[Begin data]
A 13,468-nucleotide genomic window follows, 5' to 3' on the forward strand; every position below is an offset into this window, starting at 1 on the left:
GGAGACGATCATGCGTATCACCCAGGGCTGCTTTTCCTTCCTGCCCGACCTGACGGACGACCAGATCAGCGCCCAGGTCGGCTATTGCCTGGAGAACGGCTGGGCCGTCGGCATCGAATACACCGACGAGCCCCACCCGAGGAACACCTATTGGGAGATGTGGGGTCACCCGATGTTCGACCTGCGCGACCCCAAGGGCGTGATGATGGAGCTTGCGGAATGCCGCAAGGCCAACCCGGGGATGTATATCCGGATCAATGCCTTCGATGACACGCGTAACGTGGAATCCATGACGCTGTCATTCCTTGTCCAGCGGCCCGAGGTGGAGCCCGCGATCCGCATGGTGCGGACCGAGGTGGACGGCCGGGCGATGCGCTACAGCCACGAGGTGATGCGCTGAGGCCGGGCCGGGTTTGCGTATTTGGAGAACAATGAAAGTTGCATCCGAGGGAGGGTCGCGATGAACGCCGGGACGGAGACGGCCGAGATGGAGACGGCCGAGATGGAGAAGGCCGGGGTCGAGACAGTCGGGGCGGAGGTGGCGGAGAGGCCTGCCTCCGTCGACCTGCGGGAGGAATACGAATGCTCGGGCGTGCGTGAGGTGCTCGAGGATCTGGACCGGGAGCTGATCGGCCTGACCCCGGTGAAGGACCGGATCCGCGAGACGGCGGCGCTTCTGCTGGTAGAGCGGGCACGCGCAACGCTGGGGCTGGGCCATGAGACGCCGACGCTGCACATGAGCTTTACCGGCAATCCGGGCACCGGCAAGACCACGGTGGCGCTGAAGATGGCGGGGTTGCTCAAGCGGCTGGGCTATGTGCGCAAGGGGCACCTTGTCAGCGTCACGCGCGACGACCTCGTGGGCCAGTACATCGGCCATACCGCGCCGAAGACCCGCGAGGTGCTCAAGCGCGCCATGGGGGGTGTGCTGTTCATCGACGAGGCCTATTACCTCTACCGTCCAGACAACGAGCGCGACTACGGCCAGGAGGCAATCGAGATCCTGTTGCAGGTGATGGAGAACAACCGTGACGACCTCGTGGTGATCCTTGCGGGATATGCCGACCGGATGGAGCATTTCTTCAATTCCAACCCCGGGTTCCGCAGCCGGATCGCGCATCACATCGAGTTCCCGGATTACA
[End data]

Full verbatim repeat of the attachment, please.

A 13,468-nucleotide genomic window follows, 5' to 3' on the forward strand; every position below is an offset into this window, starting at 1 on the left:
GGAGACGATCATGCGTATCACCCAGGGCTGCTTTTCCTTCCTGCCCGACCTGACGGACGACCAGATCAGCGCCCAGGTCGGCTATTGCCTGGAGAACGGCTGGGCCGTCGGCATCGAATACACCGACGAGCCCCACCCGAGGAACACCTATTGGGAGATGTGGGGTCACCCGATGTTCGACCTGCGCGACCCCAAGGGCGTGATGATGGAGCTTGCGGAATGCCGCAAGGCCAACCCGGGGATGTATATCCGGATCAATGCCTTCGATGACACGCGTAACGTGGAATCCATGACGCTGTCATTCCTTGTCCAGCGGCCCGAGGTGGAGCCCGCGATCCGCATGGTGCGGACCGAGGTGGACGGCCGGGCGATGCGCTACAGCCACGAGGTGATGCGCTGAGGCCGGGCCGGGTTTGCGTATTTGGAGAACAATGAAAGTTGCATCCGAGGGAGGGTCGCGATGAACGCCGGGACGGAGACGGCCGAGATGGAGACGGCCGAGATGGAGAAGGCCGGGGTCGAGACAGTCGGGGCGGAGGTGGCGGAGAGGCCTGCCTCCGTCGACCTGCGGGAGGAATACGAATGCTCGGGCGTGCGTGAGGTGCTCGAGGATCTGGACCGGGAGCTGATCGGCCTGACCCCGGTGAAGGACCGGATCCGCGAGACGGCGGCGCTTCTGCTGGTAGAGCGGGCACGCGCAACGCTGGGGCTGGGCCATGAGACGCCGACGCTGCACATGAGCTTTACCGGCAATCCGGGCACCGGCAAGACCACGGTGGCGCTGAAGATGGCGGGGTTGCTCAAGCGGCTGGGCTATGTGCGCAAGGGGCACCTTGTCAGCGTCACGCGCGACGACCTCGTGGGCCAGTACATCGGCCATACCGCGCCGAAGACCCGCGAGGTGCTCAAGCGCGCCATGGGGGGTGTGCTGTTCATCGACGAGGCCTATTACCTCTACCGTCCAGACAACGAGCGCGACTACGGCCAGGAGGCAATCGAGATCCTGTTGCAGGTGATGGAGAACAACCGTGACGACCTCGTGGTGATCCTTGCGGGATATGCCGACCGGATGGAGCATTTCTTCAATTCCAACCCCGGGTTCCGCAGCCGGATCGCGCATCACATCGAGTTCCCGGATTACA